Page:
Cycling in Amsterdam is a must during your stay in this picturesque city, and it’s by far the most popular and most efficient way of moving around. Despite this, Amsterdam’s bike traffic and narrow streets can be confusing for those not use to it. Here are a few tips to make the most out of your cycling experience through Amsterdam!
Where to ride your bike?
Amsterdam traffic uses the right side of the road, and this includes bikes. It has 400 km of bike lanes and paths make it safe to cycle through the city. They usually run along the right side of the street. Some two-way lanes are on one side only. They have a red coloured tarmac and bike symbols painted on it.
Most of the streets in the historic center and along canals don’t have bike lanes. In this case you ride along with traffic, or stay to the right to let cars and other motorist vehicles pass.
Give Right of Way
Always give right of way to trams from any direction. Listen for the distinctive clanging of their bells.
As for all other vehicles and bikes, give right of way to traffic approaching from the right. Traffic coming from your left should give you the right of way. Taxis and buses often push the limits on this rule, so be cautious and in doubt always let them go first.
Do not always do what locals do
Some local Amsterdam bikers tend to ignore red lights, chat on Whatsapp while riding their bike or, even worse, cycle on the sidewalks. For your safety, and the safety of others, please avoid doing this as well or accept the consequences in case the police will spot you!
Use your hands
Use hand signals when you’re changing lanes or turning. Just point in the direction you want to go. This will let motorists and other bikers know to yield or not to pass you on that side.
When in doubt at intersections, move away from the bike lane and dismount from your bike. Do not suddenly stop in the middle of the bike lane as other bikers won’t have the time to avoid the collision.
Beware of tram rails
Stay off the tram rails at all the time. They’re just the right size to swallow bike tires. If you must cross the tracks, do it at a sharp angle or 45 degrees. Luckily most Amsterdam’s routes are tram free!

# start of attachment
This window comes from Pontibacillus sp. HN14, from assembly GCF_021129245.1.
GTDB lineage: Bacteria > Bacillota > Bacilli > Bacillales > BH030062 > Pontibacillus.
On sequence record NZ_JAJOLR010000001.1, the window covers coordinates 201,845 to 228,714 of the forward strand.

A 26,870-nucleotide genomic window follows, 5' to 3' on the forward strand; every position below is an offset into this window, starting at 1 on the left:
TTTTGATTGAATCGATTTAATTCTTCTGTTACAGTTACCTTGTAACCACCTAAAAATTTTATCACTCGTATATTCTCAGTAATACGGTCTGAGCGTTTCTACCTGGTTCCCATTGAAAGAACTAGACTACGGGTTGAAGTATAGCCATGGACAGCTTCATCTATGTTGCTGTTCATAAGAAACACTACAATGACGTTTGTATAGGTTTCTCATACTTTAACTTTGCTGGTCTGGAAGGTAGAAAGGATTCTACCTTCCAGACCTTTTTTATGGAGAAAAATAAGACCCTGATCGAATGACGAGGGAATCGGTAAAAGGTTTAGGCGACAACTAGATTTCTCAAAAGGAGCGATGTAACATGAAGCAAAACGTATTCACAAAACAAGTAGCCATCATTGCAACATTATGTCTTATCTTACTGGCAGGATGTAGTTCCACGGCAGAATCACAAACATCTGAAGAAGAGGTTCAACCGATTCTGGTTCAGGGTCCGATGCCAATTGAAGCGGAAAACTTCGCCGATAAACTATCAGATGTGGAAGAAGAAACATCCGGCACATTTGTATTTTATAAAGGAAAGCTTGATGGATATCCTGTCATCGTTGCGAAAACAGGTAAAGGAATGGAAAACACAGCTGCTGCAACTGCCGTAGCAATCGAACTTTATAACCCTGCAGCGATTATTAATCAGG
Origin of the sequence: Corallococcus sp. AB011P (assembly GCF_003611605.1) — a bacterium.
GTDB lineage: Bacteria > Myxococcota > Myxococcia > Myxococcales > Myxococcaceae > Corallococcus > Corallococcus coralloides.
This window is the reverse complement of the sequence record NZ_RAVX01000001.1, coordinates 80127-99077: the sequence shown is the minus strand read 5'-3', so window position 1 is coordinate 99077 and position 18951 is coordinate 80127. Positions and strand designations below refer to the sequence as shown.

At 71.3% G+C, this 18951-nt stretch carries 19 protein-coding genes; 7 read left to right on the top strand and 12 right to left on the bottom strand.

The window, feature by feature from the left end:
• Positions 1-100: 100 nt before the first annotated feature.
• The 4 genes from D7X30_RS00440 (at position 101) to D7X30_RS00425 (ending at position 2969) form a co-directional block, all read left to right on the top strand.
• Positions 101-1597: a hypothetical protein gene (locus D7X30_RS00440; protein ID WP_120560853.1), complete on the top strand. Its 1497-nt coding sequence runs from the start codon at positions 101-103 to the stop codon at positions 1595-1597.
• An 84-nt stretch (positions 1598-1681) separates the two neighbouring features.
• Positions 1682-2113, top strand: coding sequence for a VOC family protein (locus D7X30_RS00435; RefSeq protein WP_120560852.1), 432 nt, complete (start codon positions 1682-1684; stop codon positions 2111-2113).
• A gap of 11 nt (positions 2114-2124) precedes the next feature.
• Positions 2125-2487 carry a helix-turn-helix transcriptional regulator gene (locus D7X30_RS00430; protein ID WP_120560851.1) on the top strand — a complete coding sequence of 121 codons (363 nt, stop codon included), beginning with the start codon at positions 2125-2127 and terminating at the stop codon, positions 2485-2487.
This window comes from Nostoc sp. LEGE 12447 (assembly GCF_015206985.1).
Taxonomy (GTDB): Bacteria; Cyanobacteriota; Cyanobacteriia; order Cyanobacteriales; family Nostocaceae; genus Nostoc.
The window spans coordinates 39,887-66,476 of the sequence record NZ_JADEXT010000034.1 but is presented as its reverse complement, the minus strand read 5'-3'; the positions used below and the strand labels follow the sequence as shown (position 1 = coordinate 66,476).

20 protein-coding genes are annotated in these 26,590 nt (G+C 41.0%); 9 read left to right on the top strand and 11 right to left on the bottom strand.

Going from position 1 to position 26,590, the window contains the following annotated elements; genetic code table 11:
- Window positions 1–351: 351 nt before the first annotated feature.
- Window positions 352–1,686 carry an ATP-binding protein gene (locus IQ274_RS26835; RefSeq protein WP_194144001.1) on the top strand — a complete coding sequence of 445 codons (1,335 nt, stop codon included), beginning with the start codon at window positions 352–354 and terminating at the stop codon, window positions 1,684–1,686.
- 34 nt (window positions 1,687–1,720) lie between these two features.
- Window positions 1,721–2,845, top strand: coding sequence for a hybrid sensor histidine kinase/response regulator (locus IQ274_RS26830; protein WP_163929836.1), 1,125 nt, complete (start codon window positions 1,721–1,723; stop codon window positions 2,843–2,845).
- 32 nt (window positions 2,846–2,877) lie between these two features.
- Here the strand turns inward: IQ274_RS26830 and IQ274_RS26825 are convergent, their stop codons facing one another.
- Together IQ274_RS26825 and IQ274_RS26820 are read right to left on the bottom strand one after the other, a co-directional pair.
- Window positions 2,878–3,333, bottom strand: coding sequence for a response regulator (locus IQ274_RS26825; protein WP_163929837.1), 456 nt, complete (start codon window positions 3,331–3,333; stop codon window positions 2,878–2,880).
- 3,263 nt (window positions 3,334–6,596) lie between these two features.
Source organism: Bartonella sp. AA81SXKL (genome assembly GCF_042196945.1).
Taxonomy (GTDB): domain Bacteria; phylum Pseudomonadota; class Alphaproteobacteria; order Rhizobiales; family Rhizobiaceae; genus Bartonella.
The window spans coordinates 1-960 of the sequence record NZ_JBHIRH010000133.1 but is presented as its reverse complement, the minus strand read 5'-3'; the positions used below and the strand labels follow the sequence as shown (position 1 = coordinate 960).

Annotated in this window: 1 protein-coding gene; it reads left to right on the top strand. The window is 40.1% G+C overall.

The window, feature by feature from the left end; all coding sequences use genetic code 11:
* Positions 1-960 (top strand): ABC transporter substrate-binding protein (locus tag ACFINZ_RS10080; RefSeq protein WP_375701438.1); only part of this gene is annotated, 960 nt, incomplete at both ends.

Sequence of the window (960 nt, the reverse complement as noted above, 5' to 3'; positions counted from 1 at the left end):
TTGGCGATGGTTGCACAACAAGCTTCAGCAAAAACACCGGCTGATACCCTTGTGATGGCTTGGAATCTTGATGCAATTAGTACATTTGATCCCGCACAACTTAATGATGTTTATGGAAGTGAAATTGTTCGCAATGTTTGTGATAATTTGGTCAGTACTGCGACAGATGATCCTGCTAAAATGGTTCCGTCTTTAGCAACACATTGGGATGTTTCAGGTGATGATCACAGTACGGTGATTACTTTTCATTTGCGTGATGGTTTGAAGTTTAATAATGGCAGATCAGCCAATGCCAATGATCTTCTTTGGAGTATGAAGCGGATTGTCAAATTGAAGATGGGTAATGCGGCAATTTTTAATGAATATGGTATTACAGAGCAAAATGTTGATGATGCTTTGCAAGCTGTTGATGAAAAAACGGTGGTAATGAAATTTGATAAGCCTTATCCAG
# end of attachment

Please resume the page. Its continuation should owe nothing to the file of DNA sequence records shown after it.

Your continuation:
Much to my dismay, scooters are always in and out of the bike lanes. They speed by, scaring the you-know-what out of cyclists. When you hear them coming with their piercingly loud exhaust systems, stay to the right and let them by.
Be aware of where you park
Although you might think it is just a bicycle and you can park it wherever you like, you must know that wild free parking is not allowed everywhere in Amsterdam. Especially in the city centre where the space is limited you must make sure that your bike is parked only where allowed. On the pavement is written in green “beyond this point you can only park in the bike stand”
In case you park your bike at locations where it is not allowed, there is a high chance that people of the municipality will take it away. In order you to get it back, you need to go to a bike storage park at the outskirts of Amsterdam and pay a fine.
Always lock your bike
Never leave your bike unlocked, not even for a minute. Bike theft in Amsterdam is a serious problem, but it can be avoided.
Are you stepping quickly in a shop? The ringlock placed on the back wheel will be enough for a few minutes. Are you parking your bike for a longer period than just a few minutes? Lock your bike to a permanent structure like a bike rack, pole or bridge with the heavy chain or U-lock provided.
Also pay attention on how you use the chain lock. Always put the lock through the frame and the front wheel for a regular citybike. In case you rented a cargo bike, place the chain lock through the frame of the bike.